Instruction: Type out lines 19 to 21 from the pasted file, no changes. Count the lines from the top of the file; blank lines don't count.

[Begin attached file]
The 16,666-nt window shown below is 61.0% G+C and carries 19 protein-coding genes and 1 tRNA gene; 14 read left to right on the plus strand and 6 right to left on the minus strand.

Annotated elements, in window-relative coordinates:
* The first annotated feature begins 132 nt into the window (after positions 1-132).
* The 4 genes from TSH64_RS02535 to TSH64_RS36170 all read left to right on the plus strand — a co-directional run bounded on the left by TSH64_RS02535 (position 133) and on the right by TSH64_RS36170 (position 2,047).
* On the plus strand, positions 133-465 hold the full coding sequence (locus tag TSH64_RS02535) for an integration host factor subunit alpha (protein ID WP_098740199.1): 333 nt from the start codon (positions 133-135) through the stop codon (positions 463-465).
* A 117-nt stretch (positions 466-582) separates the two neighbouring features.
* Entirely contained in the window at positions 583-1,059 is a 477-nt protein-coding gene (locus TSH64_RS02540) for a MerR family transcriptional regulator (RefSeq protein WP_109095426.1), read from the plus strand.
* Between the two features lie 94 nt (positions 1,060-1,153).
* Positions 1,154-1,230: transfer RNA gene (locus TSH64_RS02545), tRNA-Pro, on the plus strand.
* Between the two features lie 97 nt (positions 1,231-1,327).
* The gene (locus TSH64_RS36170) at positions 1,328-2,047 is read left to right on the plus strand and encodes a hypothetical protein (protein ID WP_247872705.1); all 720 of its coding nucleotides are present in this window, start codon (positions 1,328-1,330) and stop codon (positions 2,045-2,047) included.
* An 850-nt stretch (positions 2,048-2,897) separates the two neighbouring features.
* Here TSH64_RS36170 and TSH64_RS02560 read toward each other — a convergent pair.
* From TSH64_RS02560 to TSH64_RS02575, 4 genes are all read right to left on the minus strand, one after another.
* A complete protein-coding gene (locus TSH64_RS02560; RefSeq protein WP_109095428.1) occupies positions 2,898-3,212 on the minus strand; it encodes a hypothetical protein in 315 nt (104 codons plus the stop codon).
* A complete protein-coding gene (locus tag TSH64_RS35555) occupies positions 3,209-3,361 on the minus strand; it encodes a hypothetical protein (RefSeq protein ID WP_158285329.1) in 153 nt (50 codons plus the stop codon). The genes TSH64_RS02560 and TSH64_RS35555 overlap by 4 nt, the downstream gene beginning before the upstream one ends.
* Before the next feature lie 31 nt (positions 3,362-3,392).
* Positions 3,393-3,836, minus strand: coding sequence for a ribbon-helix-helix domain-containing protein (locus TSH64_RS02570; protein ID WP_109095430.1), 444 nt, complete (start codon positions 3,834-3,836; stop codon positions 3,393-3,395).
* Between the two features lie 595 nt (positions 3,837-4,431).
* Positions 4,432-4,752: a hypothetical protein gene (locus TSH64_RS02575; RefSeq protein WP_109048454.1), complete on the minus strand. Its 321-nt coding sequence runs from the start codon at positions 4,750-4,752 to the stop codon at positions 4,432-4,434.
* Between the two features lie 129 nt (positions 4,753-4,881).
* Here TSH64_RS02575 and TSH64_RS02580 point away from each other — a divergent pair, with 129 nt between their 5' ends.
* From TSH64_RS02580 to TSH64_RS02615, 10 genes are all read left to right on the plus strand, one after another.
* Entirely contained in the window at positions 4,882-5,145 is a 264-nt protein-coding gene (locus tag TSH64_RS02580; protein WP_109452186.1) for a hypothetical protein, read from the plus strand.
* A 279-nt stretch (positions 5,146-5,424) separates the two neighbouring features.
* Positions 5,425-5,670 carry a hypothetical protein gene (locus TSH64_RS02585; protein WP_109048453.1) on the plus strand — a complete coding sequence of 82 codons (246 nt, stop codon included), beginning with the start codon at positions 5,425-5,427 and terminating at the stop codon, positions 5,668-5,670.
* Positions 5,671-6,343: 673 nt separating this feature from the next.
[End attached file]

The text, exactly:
* Between the two features lie 595 nt (positions 3,837-4,431).
* Positions 4,432-4,752: a hypothetical protein gene (locus TSH64_RS02575; RefSeq protein WP_109048454.1), complete on the minus strand. Its 321-nt coding sequence runs from the start codon at positions 4,750-4,752 to the stop codon at positions 4,432-4,434.
* Between the two features lie 129 nt (positions 4,753-4,881).